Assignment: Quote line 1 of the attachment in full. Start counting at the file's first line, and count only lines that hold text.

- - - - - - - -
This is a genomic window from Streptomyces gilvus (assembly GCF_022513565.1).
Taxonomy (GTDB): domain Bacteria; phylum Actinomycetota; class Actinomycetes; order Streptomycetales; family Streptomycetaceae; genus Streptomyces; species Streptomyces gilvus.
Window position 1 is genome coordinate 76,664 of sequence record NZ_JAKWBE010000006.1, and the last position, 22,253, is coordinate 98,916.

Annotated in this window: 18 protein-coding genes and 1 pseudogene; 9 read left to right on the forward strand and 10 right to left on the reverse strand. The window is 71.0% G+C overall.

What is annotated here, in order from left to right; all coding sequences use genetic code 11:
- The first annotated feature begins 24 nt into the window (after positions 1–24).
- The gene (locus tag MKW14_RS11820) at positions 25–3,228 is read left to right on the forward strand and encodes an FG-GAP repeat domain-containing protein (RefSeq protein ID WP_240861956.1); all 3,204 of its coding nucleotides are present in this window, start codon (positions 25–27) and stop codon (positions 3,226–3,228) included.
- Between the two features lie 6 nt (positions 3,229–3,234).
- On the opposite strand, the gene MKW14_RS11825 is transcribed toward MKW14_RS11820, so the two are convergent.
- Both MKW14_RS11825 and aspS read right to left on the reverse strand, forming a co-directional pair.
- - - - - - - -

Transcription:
This is a genomic window from Streptomyces gilvus (assembly GCF_022513565.1).